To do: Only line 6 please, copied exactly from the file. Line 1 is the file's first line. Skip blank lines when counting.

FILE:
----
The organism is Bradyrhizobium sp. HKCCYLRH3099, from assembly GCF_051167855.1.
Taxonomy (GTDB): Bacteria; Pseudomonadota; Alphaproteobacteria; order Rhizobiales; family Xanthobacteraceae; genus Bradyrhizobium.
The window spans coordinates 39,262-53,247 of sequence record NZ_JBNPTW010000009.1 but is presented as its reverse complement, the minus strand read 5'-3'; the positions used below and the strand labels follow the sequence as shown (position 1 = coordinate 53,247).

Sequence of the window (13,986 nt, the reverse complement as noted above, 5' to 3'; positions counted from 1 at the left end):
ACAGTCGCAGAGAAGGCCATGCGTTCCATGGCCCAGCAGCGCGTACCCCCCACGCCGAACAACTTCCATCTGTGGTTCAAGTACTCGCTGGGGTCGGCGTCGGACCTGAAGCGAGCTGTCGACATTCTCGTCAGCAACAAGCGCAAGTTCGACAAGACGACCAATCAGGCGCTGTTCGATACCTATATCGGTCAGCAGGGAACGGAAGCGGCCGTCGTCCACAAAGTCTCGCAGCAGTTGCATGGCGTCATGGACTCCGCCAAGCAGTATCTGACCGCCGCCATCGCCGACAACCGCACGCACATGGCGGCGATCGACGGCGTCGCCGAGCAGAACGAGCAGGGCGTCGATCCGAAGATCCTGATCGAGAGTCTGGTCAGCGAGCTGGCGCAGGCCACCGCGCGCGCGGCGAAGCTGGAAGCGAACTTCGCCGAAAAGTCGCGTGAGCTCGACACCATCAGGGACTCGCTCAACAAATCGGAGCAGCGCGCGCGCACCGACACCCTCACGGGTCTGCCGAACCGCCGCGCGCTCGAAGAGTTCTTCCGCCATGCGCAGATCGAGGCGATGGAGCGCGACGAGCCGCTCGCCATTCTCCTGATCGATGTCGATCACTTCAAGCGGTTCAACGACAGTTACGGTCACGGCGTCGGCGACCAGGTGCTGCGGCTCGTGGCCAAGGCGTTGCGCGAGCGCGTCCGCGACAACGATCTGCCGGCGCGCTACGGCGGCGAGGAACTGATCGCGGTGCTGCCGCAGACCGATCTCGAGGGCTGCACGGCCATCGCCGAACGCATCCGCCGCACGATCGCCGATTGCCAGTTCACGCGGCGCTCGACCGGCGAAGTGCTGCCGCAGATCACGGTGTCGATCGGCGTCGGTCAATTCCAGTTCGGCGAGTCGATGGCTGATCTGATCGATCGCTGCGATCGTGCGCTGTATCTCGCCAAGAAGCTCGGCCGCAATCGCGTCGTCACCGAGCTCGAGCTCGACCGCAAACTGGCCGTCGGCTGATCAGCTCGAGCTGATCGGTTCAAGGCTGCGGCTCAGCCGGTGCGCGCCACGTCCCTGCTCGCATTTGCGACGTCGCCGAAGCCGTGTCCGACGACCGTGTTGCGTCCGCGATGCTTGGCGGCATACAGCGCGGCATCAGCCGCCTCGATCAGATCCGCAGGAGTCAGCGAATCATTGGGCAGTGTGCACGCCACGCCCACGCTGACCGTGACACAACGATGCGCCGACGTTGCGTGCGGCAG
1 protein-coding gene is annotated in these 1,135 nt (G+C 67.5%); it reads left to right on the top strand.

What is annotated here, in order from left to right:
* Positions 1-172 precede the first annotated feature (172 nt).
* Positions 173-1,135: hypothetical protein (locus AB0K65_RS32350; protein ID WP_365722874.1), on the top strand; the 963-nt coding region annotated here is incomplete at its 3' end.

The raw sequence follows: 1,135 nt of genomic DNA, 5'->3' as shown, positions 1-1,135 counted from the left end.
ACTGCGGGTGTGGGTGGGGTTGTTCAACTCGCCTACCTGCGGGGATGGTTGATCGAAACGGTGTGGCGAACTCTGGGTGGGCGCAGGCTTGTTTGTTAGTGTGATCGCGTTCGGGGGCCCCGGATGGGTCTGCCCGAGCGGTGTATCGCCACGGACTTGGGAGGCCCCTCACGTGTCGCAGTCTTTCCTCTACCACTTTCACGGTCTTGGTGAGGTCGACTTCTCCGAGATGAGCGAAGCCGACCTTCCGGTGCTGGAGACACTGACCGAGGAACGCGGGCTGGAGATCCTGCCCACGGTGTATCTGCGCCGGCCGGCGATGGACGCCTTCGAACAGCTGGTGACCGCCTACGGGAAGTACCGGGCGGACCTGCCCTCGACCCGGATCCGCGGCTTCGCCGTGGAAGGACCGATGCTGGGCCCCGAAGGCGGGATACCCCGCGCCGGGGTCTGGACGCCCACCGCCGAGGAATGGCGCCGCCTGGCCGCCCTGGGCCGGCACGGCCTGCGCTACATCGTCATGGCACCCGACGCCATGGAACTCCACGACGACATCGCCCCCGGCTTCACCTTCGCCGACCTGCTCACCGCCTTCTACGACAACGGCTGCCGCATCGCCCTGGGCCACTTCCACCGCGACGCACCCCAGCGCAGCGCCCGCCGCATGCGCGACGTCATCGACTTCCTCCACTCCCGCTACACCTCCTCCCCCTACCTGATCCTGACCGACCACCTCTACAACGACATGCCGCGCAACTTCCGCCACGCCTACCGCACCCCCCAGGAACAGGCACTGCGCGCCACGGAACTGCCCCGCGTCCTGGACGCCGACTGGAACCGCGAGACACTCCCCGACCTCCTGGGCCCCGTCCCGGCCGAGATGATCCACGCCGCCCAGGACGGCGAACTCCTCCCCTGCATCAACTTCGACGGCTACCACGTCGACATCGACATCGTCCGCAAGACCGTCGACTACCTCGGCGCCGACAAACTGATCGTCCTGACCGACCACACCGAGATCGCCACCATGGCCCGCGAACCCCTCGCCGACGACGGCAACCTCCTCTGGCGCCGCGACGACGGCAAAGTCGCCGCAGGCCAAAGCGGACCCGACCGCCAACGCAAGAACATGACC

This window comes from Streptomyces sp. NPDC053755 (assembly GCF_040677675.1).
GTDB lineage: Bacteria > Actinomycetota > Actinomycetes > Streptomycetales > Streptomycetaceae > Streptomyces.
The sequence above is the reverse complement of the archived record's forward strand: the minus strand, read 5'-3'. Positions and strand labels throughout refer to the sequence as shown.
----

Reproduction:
1 protein-coding gene is annotated in these 1,135 nt (G+C 67.5%); it reads left to right on the top strand.